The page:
Friday November 28, 2014 Search
Weather | Athens
14o C
8o C
News
Business
Comment
Life
Sports
Community
Survival Guide
Greek Edition
Greece's euro fate hangs over Merkel-Hollande meet

German Chancellor Angela Merkel and French President Francois Hollande will try to present a united front when they meet Thursday ahead of a fateful few weeks for Greece's eurozone future.

As leaders of the bloc's top two economies, the pair carry the weight of expectations that they will drive decisive action to remedy the near three-year crisis, despite their differences.

The timing of the evening summit in the German capital is no coincidence -- Merkel will host the Greek prime minister in Berlin less than 24 hours later before he meets Hollande in Paris Saturday.

Antonis Samaras will reportedly try to persuade his European partners to extend a deadline for swingeing spending cuts to keep Greece in the 17-nation eurozone after first meeting Eurogroup chief Jean-Claude Juncker on Wednesday.

Germany, Europe's effective paymaster, has insisted Athens must stick to the timeline and reforms agreed in return for its second rescue package, while France is seen as more flexible.

"The aim is to discuss flexibility in return for assurances and the two want to have a common line before the arrival of the Greek prime minister,» Claire Demesmay, of the German Council on Foreign Relations, told AFP.

Ulrike Guerot, a political scientist at the European Council of Foreign Relations, said the meeting would be closely watched ahead of key decisions next month.

"The markets want to know if visions are the same in Berlin and Paris,» she said.

Greece, scrambling to find about 11.5 billion euros ($14.2 billion) through drastic cuts and reforms in its fifth year of recession, is avidly awaiting a progress report by its international creditors, meanwhile.

The verdict, due in September, by the so-called Troika -- European Commission, International Monetary Fund and European Central Bank -- will determine whether Athens gets the next slice of its bailout.

Without the funds -- worth some 31.5 billion euros -- Greece's government is expected to quickly run out of cash and face a default that many analysts believe would force it to leave the eurozone.

Before this week's diplomatic flurry, Athens said it only had 700 million of the 11.5 billion euros of cuts still to find, with a report it would argue for spreading them over four years, from 2013, instead of two.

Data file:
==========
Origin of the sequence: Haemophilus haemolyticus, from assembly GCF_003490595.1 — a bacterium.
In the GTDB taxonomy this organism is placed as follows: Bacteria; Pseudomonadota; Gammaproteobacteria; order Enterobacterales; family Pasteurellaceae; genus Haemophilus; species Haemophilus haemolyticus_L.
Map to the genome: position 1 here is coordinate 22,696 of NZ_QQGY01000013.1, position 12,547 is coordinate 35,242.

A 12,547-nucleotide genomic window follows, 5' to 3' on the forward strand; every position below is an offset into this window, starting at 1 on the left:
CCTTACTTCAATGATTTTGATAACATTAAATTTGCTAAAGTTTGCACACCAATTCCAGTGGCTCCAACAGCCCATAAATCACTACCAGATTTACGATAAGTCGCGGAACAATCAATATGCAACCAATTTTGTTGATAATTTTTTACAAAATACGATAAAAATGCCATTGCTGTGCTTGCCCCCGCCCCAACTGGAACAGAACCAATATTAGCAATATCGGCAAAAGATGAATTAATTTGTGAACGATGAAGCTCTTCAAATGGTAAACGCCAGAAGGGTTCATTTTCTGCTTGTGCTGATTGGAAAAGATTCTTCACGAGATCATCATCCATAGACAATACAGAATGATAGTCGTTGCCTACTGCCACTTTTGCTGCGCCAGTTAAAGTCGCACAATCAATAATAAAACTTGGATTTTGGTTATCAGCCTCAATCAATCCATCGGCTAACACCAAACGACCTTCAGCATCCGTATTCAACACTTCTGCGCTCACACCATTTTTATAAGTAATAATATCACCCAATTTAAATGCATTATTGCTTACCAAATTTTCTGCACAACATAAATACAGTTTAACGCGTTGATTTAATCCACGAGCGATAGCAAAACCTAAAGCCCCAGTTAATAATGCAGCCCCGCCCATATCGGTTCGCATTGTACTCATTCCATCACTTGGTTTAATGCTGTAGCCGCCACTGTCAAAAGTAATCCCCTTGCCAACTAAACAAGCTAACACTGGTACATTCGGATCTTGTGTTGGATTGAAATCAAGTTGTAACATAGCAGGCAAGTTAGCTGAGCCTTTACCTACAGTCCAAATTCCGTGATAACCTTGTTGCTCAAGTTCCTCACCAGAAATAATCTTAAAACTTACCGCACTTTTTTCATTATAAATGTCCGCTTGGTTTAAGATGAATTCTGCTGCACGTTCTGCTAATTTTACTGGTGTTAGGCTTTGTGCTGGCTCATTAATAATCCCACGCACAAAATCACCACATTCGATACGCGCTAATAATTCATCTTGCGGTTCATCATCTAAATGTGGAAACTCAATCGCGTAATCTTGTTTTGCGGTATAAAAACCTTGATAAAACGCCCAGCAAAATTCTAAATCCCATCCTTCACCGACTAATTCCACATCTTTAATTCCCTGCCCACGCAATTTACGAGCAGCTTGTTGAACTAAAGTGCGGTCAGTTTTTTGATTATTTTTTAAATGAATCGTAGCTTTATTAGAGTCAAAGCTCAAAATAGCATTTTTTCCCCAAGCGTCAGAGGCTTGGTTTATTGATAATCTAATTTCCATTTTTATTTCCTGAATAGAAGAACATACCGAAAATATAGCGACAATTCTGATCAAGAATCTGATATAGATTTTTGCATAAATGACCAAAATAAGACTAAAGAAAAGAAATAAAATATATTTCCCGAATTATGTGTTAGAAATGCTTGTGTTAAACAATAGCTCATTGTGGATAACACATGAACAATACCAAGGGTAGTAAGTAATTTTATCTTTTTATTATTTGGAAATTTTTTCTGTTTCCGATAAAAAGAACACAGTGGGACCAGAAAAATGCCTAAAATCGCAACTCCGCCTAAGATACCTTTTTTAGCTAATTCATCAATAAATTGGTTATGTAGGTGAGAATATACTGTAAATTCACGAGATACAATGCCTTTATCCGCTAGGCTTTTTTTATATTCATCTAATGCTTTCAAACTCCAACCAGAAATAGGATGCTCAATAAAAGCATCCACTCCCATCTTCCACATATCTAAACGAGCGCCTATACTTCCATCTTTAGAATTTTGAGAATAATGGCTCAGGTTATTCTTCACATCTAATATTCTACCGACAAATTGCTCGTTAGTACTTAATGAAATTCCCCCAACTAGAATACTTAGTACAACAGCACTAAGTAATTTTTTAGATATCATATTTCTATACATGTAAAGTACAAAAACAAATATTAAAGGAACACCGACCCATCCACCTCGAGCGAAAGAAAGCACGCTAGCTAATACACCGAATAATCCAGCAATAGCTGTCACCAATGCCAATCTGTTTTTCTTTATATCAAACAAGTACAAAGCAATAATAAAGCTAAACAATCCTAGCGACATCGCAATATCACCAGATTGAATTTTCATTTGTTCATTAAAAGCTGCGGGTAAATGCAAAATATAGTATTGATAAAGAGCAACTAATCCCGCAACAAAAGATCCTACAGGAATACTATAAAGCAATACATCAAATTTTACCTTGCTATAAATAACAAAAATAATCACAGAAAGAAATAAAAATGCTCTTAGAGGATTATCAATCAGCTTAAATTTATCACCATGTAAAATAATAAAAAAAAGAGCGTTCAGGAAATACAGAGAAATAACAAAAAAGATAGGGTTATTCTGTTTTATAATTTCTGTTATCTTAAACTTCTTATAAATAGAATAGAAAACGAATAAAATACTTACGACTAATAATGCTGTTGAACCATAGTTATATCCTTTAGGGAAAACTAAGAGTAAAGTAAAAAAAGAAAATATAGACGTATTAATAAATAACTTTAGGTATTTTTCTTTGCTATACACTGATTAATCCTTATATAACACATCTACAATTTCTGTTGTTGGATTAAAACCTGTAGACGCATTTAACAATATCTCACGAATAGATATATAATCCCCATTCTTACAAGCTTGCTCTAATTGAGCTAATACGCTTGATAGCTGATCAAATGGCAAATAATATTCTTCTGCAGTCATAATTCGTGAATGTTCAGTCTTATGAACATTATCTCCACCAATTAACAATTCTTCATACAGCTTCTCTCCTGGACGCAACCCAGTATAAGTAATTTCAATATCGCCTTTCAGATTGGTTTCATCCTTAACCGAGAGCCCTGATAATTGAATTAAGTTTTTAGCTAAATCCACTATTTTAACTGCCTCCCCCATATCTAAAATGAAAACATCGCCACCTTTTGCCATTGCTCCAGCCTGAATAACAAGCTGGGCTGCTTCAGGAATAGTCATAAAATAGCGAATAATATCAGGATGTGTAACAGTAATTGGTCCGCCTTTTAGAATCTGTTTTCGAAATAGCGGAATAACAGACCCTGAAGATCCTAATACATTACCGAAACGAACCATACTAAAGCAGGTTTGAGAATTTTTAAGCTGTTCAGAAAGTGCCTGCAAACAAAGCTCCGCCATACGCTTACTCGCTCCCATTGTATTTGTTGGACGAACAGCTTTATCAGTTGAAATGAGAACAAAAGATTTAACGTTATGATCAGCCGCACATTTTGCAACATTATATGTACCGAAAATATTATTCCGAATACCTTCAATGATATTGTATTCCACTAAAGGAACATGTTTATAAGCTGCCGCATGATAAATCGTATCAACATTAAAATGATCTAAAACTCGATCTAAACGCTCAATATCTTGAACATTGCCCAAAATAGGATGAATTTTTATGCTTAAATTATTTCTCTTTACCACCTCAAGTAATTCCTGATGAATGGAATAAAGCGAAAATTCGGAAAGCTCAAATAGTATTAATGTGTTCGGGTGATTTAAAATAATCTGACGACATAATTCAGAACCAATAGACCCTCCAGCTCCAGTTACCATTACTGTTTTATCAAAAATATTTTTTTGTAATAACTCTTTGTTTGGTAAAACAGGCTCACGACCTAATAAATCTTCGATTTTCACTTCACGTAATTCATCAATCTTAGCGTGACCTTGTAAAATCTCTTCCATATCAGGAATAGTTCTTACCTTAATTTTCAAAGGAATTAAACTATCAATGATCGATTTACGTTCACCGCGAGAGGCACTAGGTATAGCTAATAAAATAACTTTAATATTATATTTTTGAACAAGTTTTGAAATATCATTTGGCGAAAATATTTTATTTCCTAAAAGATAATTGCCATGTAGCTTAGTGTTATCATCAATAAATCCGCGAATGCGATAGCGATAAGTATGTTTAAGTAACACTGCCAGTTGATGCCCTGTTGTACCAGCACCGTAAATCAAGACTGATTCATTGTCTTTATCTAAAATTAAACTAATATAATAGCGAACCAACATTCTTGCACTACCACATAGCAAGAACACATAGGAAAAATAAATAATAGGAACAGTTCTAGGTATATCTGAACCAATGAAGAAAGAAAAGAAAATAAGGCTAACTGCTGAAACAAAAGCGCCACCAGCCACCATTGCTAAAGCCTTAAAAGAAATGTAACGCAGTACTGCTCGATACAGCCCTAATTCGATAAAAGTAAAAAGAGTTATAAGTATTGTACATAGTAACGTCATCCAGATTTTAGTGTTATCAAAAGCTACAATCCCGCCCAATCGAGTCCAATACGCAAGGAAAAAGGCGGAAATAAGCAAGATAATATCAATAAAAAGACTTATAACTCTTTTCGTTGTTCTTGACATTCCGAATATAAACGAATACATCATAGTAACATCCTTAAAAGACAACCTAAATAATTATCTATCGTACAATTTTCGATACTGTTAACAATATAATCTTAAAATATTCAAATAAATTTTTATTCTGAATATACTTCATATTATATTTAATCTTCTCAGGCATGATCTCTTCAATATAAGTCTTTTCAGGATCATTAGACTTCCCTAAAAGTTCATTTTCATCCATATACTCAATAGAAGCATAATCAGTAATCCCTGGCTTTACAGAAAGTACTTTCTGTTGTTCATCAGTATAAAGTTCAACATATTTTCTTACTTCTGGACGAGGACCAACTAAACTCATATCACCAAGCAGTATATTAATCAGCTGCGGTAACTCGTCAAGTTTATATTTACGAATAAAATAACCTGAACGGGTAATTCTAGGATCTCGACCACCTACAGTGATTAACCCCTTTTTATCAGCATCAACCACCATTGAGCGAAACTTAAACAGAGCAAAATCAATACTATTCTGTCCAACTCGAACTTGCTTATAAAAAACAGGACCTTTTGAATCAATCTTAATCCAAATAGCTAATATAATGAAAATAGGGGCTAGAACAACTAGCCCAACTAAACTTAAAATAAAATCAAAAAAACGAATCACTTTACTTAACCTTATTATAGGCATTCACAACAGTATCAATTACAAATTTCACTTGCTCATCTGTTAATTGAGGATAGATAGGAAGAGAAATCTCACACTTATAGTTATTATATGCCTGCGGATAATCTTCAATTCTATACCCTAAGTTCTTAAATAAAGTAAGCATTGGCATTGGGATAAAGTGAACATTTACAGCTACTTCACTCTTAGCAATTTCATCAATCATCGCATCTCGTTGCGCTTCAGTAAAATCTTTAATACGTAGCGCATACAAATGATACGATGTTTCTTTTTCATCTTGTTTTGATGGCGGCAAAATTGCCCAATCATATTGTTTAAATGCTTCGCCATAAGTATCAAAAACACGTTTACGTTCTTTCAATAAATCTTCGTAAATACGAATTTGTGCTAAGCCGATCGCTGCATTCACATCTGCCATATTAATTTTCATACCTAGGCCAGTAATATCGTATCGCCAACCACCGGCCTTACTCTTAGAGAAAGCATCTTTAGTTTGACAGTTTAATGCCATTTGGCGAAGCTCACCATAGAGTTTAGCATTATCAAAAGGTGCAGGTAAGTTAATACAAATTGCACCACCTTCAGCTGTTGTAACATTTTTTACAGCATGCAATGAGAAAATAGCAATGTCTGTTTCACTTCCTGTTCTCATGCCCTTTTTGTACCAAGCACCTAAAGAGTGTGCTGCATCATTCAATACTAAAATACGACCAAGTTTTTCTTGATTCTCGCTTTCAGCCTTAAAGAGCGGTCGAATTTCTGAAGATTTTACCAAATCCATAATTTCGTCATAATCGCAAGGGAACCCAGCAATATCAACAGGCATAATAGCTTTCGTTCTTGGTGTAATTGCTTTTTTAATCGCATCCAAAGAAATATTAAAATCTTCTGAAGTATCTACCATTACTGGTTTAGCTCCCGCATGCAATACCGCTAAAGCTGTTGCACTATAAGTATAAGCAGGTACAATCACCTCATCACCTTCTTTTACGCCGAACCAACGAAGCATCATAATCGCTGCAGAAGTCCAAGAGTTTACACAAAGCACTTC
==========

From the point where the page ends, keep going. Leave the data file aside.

Berlin has played down expectations of Merkel's meetings with both Hollande and Samaras saying no «significant decisions» or «strong positions» were expected to emerge.

"The basis for all decisions in the case of Greece is the report of the troika,» Merkel's spokesman Steffen Seibert said. Their discussions over dinner will also cover Syria, he said.

Paris sees the meeting as a chance to forge common ground on the Greek crisis, which continues to undermine the credibility of the euro, well-informed sources said.

But France also wants to hear from Samaras what progress Athens has made in terms of reforms demanded by the creditors.

Relations between Hollande, a socialist, and Merkel, a conservative Christian Democrat, got off to a rocky start with the chancellor's insistence on austerity to fight the euro crisis at odds with the president's emphasis on more growth.

But Demesmay said she believed Hollande would now be less on the offensive, having notched up a few successes, notably an EU accord on growth measures.

At home, both have returned from the summer break to face a challenging 12 months.

Elected on a mandate to boost jobs and growth, the French government has to find 33 billion euros' worth of public spending savings amid flat growth and rising unemployment.

Merkel, for her part, is entering the countdown to elections, to be held by end-October 2013, with little public appetite to grant Greece yet more aid and a debate raging on the crisis that makes daily headlines.